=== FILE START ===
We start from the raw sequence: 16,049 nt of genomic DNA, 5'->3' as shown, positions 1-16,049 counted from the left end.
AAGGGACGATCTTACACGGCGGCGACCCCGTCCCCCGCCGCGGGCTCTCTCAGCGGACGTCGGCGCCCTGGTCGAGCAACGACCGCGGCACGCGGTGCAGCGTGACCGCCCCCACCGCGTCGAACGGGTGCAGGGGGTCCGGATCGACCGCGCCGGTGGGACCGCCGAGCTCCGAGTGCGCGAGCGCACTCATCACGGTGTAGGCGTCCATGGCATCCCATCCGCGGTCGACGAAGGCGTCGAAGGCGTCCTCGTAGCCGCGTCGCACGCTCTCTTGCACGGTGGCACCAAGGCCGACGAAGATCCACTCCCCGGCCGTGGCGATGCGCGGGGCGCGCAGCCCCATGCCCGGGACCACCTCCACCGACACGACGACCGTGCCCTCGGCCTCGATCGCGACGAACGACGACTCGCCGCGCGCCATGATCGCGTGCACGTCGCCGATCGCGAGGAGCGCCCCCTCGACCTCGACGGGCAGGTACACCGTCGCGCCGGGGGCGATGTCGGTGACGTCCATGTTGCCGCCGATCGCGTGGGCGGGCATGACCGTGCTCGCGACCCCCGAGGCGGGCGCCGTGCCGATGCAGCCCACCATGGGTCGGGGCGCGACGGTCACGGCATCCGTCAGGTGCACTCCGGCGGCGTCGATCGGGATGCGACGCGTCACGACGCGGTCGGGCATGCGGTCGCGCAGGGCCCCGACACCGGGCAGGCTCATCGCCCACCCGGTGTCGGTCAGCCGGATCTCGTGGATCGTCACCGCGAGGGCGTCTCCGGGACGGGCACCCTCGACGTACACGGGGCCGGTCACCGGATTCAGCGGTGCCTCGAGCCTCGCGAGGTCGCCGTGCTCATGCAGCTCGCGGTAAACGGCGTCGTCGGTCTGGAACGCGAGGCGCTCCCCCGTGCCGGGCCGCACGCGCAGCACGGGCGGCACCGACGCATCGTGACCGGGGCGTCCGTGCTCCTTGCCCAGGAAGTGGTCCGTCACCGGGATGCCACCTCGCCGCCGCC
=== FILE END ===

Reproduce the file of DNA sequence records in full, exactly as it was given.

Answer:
We start from the raw sequence: 16,049 nt of genomic DNA, 5'->3' as shown, positions 1-16,049 counted from the left end.
AAGGGACGATCTTACACGGCGGCGACCCCGTCCCCCGCCGCGGGCTCTCTCAGCGGACGTCGGCGCCCTGGTCGAGCAACGACCGCGGCACGCGGTGCAGCGTGACCGCCCCCACCGCGTCGAACGGGTGCAGGGGGTCCGGATCGACCGCGCCGGTGGGACCGCCGAGCTCCGAGTGCGCGAGCGCACTCATCACGGTGTAGGCGTCCATGGCATCCCATCCGCGGTCGACGAAGGCGTCGAAGGCGTCCTCGTAGCCGCGTCGCACGCTCTCTTGCACGGTGGCACCAAGGCCGACGAAGATCCACTCCCCGGCCGTGGCGATGCGCGGGGCGCGCAGCCCCATGCCCGGGACCACCTCCACCGACACGACGACCGTGCCCTCGGCCTCGATCGCGACGAACGACGACTCGCCGCGCGCCATGATCGCGTGCACGTCGCCGATCGCGAGGAGCGCCCCCTCGACCTCGACGGGCAGGTACACCGTCGCGCCGGGGGCGATGTCGGTGACGTCCATGTTGCCGCCGATCGCGTGGGCGGGCATGACCGTGCTCGCGACCCCCGAGGCGGGCGCCGTGCCGATGCAGCCCACCATGGGTCGGGGCGCGACGGTCACGGCATCCGTCAGGTGCACTCCGGCGGCGTCGATCGGGATGCGACGCGTCACGACGCGGTCGGGCATGCGGTCGCGCAGGGCCCCGACACCGGGCAGGCTCATCGCCCACCCGGTGTCGGTCAGCCGGATCTCGTGGATCGTCACCGCGAGGGCGTCTCCGGGACGGGCACCCTCGACGTACACGGGGCCGGTCACCGGATTCAGCGGTGCCTCGAGCCTCGCGAGGTCGCCGTGCTCATGCAGCTCGCGGTAAACGGCGTCGTCGGTCTGGAACGCGAGGCGCTCCCCCGTGCCGGGCCGCACGCGCAGCACGGGCGGCACCGACGCATCGTGACCGGGGCGTCCGTGCTCCTTGCCCAGGAAGTGGTCCGTCACCGGGATGCCACCTCGCCGCCGCC